Content provided by the New Orleans Jazz Museum, adapted from a tour curated by Jessica Anne Dauterive, Greg Lambousy, William Jones, Sean Simonson, and Ellie Ginsburg for NewOrleansHistorical.org.
A small, two-block stretch called Gallatin Street, now called French Market Place, was once the headquarters of vice in New Orleans. A visitor to the street in 1873 described the scene for the Times-Picayune:
Gallatin street is wet and slippery, it is dimly lighted, for rows of tall houses with battered, broken shutters, and windows unlighted, look down on the stones below. Gallatin street has a puddle here and there on the sidewalk, but these cannot be seen, as the moon has not come yet over the edge of the tall, seemingly untenanted houses by which the street passes. But the houses with the wet bricks and the dark broken windows are inhabited by hundreds of human beings. This is one of the haunts of poverty. Squalor and misery are sleeping above in chambers so dark and damp as the cold pavestones below.
We reach the doorway of a large room, whence the music proceeds. We pause, look in, and a sailor with a blue shirt and trousers and a blue flat cap on the back of his head, half grunts, half hiccoughs as he says, ‘Sail in if yer after fun an’ frolickin’.’
Although arguably on the decline by the time this article was published, Gallatin Street sheltered some of the most dangerous criminals, street gangs, and con men of the mid-1800s in New Orleans. The port of New Orleans during this time was booming, keeping a constant flow of men and women through Gallatin Street’s infamous barrooms, dance houses, and brothels. There was rarely a fee to enter, but men were encouraged to buy a drink for their dance partner at the end of each dance, keeping the bartenders happy and the patrons “loose.”
Prostitution, said to be the second most profitable business in town, proliferated on Gallatin Street. While women were often victims of violent crime here, some were also perpetrators. Mary Jane Jackson, better known as Bricktop, who worked at Archy Murphy’s brothel, compiled a record of assaults throughout New Orleans. She was eventually deemed too rough for even one of the roughest dance houses on Gallatin Street.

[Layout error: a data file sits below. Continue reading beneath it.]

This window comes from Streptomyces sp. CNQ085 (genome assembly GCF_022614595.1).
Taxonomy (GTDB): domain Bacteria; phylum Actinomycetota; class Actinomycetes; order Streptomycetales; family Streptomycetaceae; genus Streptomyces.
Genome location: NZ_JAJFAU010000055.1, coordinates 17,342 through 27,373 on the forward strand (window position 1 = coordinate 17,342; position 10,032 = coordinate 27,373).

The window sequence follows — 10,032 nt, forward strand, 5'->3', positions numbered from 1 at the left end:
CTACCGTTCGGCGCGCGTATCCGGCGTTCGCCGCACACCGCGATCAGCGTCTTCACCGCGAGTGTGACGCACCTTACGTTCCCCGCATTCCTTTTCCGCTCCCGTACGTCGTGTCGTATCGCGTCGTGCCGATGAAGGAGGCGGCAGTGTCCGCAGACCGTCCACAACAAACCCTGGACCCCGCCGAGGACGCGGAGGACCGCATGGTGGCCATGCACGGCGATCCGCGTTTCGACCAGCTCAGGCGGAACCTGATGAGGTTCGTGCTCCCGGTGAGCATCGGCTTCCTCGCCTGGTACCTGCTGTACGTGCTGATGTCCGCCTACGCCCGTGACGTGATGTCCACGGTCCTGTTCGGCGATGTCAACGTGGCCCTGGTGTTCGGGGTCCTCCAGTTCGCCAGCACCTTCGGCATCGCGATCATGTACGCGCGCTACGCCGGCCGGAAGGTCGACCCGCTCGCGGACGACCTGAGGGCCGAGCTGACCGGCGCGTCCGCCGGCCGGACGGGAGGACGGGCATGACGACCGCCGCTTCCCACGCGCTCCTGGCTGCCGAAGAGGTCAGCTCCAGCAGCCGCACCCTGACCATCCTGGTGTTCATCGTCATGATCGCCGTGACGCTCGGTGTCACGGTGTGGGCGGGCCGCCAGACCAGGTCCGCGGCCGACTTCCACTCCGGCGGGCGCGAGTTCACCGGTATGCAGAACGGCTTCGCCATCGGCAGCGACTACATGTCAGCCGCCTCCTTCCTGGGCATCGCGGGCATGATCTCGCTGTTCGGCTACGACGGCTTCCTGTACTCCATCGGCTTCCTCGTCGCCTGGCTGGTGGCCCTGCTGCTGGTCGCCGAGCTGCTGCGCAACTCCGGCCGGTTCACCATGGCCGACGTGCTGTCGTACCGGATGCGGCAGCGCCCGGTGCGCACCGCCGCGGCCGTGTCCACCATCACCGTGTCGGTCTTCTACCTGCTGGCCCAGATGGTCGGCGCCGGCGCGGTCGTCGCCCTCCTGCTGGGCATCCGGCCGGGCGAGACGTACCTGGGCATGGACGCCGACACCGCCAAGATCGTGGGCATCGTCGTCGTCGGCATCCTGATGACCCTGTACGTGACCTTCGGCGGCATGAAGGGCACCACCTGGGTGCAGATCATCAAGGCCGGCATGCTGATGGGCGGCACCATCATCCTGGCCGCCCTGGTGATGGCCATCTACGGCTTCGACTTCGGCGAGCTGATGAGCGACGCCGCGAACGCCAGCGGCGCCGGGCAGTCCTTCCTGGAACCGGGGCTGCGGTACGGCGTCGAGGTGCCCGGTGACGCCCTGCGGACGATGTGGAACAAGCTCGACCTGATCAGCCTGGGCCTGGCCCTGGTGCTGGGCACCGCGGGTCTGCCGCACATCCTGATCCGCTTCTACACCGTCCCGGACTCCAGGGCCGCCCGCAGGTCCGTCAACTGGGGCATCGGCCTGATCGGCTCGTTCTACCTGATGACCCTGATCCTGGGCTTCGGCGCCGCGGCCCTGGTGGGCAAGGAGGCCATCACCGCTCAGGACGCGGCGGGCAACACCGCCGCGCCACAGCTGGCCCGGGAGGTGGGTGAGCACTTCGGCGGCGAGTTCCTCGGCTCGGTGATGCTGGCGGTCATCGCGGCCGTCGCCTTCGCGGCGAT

In 1897, City Ordinance 13032 created the boundaries of Storyville, a red-light district, where musicians such as Tony Jackson and Jelly Roll Morton would go on to provide the nightly soundtrack. The dance houses and brothels on Gallatin Street, outside of Storyville’s limits, became illegal.
In the 1920s, the writer Lyle Saxon described Gallatin Street as a quiet, almost haunted, area, reserved for vendors at the nearby markets. Once one of the most dangerous streets in the country, in the middle of one of the South’s economic centers, Gallatin Street’s former tenements and vice dens were demolished to expand the French Market in 1935.
Today, live music continues on this site at events including the French Quarter Festival and the Creole Tomato Festival.
Video posted by The Orchard Enterprises.
This recording of "Gallatin Street Grind" was released on G.H.B. Records, a label named for George H. Buck which operates at 61 French Market Place, formerly Gallatin Street.
"Yancy Derringer," which ran on CBS from 1958 - 1959, was set in postbellum New Orleans amid the kind of crime and intrigue Gallatin Street was famous for.